Outlook 'brightened' for Alberta oil production, Conference Board of Canada says

Canada’s energy sector is on the cusp of entering a period of sustained growth thanks to added pipeline capacity and more efficient use of existing infrastructure, according to a report released on Tuesday.

'We think this is going to be a bit of turning point for Alberta in 2020'

The Conference Board of Canada says the LNG Canada project and new oilsands expenditures will lead to an average annual gain of 4.4 per cent in real oil and gas investment. (Jason Franson/The Canadian Press)

Canada's energy sector is about to enter a period of sustained growth thanks to added pipeline capacity and more efficient use of existing infrastructure, according to a report released on Tuesday.

The Conference Board of Canada's latest outlook summary predicts that several factors will conspire to boost production in the oilsands by an average of 4.2 per cent per year from 2020 to 2024.

For example, pipeline optimization programs at Enbridge and TC Energy that use drag-reducing agents to increase the flow on current pipeline infrastructure will add up to 150,000 barrels per day by early January, says the report by the Matthew Stewart, the board's director of forecasting and analysis.

"We think this is going to be a bit of turning point for Alberta in 2020," Stewart told CBC News.

Stewart says the recovery in energy investment will get rolling in 2020 with the biggest contributors being Trans Mountain Pipeline, Coastal Gaslink Pipeline and LNG Canada.

"Now, investment is still much, much lower than it was in 2014. So we have to keep that in context. But the improvement in takeaway capacity will encourage some improvement in investment. And we think that should drive GDP to … the top of the charts in Alberta in 2020," Stewart said.

Added pipeline capacity 

The coming online of Enbridge's Line 3 will create an additional capacity of 370,000 barrels per day in 2021, and the Trans Mountain expansion project is expected to add another 590,000 barrels per day by 2023.

"On top of expected improvements in takeaway capacity on existing pipelines, the Alberta government will grant exceptions to the curtailment for producers developing new conventional wells and those bringing new production online for rail export," the report says.

The report notes that Cenovus plans to bring production fully online at its dormant Christina Lake Phase G oilsands facility, adding about 50,000 barrels per day of new production.

"The outlook for production out of Alberta has brightened significantly, even as we head into the new year with curtailments still in place," says the report.

"Canada's energy sector will put its recent poor performance in the rear-view mirror over the medium term as the LNG Canada project and new oilsands investment lead to an average annual gain of 4.4 per cent in real oil and gas investment."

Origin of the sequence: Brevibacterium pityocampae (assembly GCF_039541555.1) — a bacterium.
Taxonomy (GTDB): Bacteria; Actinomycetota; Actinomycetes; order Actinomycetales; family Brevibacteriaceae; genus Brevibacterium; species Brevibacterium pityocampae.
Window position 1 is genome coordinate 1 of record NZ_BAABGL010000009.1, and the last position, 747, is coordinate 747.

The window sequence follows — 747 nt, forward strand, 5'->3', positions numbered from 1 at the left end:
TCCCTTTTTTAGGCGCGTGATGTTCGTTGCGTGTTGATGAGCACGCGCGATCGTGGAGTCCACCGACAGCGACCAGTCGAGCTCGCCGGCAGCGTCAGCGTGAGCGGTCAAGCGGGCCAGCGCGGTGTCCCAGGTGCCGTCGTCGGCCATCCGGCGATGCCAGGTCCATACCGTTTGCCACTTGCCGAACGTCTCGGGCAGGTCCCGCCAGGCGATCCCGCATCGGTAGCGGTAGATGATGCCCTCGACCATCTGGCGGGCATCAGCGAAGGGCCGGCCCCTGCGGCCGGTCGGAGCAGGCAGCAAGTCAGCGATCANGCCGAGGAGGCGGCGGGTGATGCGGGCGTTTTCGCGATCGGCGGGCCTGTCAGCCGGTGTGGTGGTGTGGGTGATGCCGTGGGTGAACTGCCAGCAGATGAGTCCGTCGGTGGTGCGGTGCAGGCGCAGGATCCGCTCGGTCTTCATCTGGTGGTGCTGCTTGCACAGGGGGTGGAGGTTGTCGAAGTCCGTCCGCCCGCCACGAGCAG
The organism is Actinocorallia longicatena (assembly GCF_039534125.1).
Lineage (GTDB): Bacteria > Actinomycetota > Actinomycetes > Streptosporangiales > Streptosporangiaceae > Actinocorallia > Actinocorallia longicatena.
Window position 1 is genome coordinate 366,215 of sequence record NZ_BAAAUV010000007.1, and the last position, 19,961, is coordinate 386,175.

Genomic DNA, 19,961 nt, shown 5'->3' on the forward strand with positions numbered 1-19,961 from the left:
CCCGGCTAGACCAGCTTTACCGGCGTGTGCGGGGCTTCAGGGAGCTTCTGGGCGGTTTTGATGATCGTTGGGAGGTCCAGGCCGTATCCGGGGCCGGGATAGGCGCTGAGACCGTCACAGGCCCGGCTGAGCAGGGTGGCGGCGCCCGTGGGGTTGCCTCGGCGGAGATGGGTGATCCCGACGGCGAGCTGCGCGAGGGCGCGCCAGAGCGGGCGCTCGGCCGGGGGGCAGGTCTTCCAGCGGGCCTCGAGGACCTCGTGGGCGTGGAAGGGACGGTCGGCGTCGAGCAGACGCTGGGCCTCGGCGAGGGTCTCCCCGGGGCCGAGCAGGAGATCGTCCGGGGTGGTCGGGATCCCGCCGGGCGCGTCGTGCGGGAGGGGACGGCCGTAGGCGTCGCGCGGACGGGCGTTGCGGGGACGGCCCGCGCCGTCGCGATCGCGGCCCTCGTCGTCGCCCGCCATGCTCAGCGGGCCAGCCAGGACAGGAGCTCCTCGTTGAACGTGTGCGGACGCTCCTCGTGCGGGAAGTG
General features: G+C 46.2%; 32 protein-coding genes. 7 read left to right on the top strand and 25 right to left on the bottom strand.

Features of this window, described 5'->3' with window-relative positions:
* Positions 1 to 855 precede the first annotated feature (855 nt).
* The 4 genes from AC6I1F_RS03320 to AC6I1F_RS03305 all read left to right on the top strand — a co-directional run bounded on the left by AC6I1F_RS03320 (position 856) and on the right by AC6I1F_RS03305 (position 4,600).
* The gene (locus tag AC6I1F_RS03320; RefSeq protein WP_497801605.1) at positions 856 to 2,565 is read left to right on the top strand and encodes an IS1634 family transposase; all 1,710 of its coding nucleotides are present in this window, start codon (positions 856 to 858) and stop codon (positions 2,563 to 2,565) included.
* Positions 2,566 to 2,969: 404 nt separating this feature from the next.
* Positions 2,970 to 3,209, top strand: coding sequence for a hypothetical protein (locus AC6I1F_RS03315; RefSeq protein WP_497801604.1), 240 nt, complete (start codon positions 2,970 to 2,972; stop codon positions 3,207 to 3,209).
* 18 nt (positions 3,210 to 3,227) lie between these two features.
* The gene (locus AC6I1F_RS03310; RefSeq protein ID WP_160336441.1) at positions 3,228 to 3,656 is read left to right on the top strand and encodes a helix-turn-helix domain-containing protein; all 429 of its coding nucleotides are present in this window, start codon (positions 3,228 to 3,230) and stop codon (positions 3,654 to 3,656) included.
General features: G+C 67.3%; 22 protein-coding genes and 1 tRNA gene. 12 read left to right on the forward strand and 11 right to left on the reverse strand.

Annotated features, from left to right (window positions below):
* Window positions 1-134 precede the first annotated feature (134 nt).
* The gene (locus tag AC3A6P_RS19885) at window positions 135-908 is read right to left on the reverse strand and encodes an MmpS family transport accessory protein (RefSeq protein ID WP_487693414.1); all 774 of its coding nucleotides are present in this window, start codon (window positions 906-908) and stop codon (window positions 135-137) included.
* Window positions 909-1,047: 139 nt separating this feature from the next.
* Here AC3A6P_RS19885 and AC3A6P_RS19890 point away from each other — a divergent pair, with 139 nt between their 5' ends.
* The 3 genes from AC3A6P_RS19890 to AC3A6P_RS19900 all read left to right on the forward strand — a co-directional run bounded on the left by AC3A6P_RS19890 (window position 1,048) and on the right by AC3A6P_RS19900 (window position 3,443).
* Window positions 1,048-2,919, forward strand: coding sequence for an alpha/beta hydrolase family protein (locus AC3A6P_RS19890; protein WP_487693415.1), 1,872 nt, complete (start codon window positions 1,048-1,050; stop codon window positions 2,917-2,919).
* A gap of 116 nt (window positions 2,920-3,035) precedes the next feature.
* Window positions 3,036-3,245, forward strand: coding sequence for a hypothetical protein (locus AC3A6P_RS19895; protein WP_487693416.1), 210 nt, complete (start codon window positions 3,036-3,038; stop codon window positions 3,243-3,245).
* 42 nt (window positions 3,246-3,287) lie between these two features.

The report goes on to predict that the brighter future for the energy sector will help the national economy as non-energy exports continue to struggle amid a slowing U.S. economy, international trade uncertainty and Canada's higher corporate tax rates.

Statistics Canada reported on Tuesday that Alberta's 2019 third-quarter provincial unemployment rate was little changed at 7.2 per cent.

Stewart cautioned that Alberta's labour market will remain weak in 2020, given that investment is recovering from such a low level over the several past years.

Martin Pelletier, a portfolio manager in Calgary with Trivest Wealth Counsel, agrees that there are signs that Alberta's energy sector is turning a corner.

"We're starting to see … some light at the end of the tunnel," he said. "I think we'll start to see oil investment as early as this winter, based on what I'm hearing from private equity funds in the U.S. looking for development."

Energy sector to boost national economy

The report forecasts that the energy sector is likely to account for most of the growth in Canada's export sector in 2020, with exports expanding 2.2 per cent next year and another two per cent in 2021.

The boosts in oil production and exports will happen against the backdrop of prices remaining stagnated, the report predicts.

While OPEC production cuts and sanctions against Iran and Venezuela will put upward pressure on prices, continued rising U.S. production will likely result in the price of West Texas Intermediate (WTI) rising only modestly, from $57.00 US this year to $58.70 US next year.

The discount for Western Canadian Select (versus the WTI price) will remain in the range of $15–$20 US per barrel in the short term, the report forecasts.

"We no longer think the Bank of Canada will need to stimulate the economy by cutting rates early next year," the report says.